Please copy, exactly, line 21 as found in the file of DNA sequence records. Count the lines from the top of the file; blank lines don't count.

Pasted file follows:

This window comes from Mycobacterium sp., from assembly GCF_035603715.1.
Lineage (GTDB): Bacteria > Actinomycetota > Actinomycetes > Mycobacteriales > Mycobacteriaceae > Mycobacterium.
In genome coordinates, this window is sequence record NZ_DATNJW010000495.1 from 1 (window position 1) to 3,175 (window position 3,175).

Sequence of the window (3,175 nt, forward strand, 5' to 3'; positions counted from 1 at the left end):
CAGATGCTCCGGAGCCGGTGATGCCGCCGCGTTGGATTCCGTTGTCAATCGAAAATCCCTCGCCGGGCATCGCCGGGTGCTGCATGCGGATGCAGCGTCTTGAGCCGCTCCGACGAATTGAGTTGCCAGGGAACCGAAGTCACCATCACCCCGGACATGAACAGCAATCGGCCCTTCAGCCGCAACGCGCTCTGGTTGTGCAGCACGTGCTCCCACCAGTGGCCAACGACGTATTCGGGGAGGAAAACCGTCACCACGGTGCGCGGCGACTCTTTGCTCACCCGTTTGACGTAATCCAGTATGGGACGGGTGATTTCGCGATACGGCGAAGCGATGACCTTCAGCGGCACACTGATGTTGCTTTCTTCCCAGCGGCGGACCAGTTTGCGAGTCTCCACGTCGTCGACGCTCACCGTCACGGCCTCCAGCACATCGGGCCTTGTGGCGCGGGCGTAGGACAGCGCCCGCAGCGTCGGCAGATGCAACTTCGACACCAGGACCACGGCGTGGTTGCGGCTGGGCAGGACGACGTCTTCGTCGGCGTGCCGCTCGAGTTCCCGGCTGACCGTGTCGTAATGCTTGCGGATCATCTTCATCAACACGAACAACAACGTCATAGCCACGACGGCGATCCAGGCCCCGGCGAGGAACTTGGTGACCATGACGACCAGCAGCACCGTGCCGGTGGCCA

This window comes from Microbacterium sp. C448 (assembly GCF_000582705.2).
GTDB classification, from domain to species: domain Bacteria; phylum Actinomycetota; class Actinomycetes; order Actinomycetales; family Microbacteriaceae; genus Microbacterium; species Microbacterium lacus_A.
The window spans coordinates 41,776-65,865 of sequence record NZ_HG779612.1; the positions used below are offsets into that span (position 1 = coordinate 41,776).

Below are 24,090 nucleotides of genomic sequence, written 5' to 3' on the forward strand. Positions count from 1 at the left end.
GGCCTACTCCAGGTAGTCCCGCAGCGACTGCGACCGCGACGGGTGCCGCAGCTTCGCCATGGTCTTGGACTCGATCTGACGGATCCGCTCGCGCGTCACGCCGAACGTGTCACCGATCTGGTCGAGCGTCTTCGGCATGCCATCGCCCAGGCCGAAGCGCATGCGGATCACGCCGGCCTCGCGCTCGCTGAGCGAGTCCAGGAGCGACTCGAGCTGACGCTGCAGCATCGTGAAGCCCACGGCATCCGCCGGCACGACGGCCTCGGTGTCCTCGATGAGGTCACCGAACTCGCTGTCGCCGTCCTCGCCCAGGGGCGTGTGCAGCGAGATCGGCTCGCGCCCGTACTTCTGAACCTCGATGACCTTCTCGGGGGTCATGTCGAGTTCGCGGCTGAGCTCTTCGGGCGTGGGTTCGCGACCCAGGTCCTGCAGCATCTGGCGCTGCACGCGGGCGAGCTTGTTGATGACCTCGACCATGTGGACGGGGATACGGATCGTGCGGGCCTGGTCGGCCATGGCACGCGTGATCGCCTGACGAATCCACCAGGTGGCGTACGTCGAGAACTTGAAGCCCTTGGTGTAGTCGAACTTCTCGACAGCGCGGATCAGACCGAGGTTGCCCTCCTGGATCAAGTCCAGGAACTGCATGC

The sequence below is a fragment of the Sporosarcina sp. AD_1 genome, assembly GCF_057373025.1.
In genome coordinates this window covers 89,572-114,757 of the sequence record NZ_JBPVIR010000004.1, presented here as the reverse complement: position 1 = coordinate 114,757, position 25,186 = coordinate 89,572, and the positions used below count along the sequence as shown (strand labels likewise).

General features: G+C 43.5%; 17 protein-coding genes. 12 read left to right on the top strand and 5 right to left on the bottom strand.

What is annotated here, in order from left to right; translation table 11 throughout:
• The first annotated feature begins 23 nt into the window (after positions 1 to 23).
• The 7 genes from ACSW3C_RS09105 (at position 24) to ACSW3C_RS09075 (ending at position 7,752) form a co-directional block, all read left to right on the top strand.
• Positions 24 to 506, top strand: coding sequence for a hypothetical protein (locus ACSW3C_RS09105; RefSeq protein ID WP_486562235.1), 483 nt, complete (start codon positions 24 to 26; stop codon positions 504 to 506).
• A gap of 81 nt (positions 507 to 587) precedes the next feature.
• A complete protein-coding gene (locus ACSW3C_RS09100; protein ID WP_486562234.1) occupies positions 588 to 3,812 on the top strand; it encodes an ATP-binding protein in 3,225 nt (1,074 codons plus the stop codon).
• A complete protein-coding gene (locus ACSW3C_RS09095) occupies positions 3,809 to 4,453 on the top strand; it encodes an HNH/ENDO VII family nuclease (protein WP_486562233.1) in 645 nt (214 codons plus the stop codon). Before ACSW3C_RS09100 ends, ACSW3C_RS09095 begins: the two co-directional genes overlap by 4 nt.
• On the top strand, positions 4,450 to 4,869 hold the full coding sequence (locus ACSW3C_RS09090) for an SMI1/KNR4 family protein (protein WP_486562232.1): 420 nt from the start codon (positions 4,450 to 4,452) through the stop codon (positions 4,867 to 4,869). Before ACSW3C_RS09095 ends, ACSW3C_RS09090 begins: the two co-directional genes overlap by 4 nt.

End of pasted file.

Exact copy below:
• On the top strand, positions 4,450 to 4,869 hold the full coding sequence (locus ACSW3C_RS09090) for an SMI1/KNR4 family protein (protein WP_486562232.1): 420 nt from the start codon (positions 4,450 to 4,452) through the stop codon (positions 4,867 to 4,869). Before ACSW3C_RS09095 ends, ACSW3C_RS09090 begins: the two co-directional genes overlap by 4 nt.